U.S. securities regulators on Monday charged three former executives at now-bankrupt lender New Century with fraud, the latest government attempt to bring bad actors in the subprime market to justice.

The Securities and Exchange Commission accused the executives of trying to disguise New Century's rapidly deteriorating performance from investors while releasing weekly internal reports entitled Storm Watch.

New Century, once one of the largest independent providers of home loans to people with poor credit, filed for bankruptcy two years ago amid mounting customer defaults.

The SEC said it is seeking civil penalties and disgorgement of funds from the defendants. They are former Chief Executive Brad Morrice, former Chief Financial Officer Patti Dodge, and former Controller David Kenneally.

Attorneys for the former executives did not immediately return calls seeking comment.

The failure of New Century rippled across the U.S. mortgage lending industry, sparking a string of other bankruptcies that roiled financial markets as banks booked losses on billions of dollars in mortgage-linked securities at the heart of the global financial crisis.

New Century shareholders took a double-hit: The company's mortgage assets and business performance became increasingly impaired, and management manipulated its numbers and concealed its deteriorating performance, said SEC enforcement director Robert Khuzami in a statement.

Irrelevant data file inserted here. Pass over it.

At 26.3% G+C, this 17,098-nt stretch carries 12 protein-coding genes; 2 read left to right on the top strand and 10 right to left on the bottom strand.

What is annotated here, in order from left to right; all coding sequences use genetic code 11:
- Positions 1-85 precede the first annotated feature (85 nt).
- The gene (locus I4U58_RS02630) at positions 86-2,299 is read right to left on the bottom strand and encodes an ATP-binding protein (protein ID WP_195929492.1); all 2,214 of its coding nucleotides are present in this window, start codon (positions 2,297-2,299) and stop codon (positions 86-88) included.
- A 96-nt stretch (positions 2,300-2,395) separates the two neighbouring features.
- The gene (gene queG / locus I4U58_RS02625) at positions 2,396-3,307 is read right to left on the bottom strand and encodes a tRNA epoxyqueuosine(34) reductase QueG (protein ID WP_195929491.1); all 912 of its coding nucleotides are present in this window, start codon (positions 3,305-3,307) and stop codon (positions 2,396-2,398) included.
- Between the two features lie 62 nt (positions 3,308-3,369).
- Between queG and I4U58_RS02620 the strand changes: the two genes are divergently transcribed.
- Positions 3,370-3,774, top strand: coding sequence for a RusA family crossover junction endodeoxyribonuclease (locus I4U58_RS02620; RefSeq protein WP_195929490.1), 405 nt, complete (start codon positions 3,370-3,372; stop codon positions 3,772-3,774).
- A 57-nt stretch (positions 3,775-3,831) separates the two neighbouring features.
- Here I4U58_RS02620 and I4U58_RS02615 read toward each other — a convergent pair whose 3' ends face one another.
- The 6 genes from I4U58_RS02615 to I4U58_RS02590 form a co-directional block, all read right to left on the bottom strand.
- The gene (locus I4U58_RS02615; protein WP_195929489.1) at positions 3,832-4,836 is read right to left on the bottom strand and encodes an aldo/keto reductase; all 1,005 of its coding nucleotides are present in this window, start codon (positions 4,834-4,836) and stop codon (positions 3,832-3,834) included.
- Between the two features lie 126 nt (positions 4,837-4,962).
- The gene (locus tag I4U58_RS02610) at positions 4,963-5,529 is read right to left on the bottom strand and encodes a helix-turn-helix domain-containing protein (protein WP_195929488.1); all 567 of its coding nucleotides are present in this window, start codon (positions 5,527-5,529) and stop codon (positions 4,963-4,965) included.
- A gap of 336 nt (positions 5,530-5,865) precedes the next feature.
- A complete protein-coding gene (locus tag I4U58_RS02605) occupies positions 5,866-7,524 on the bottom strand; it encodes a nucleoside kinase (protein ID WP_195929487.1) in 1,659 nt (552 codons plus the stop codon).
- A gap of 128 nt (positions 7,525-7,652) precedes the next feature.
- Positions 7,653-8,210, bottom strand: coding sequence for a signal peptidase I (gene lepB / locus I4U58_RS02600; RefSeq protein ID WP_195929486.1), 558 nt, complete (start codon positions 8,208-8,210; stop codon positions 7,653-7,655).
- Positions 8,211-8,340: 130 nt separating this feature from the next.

The SEC said New Century sought to assure investors that its business was not at risk and failed to disclose dramatic increases in early loan defaults, loan repurchases and pending loan repurchase requests.

The government also said that Dodge and Kenneally fraudulently accounted for expenses related to bad loans that it had to repurchase.

In one of its largest pending subprime cases, the SEC in June charged prominent banker Angelo Mozilo, who built the largest U.S. mortgage lender, with securities fraud and insider trading.

(Reporting by Karey Wutkowski)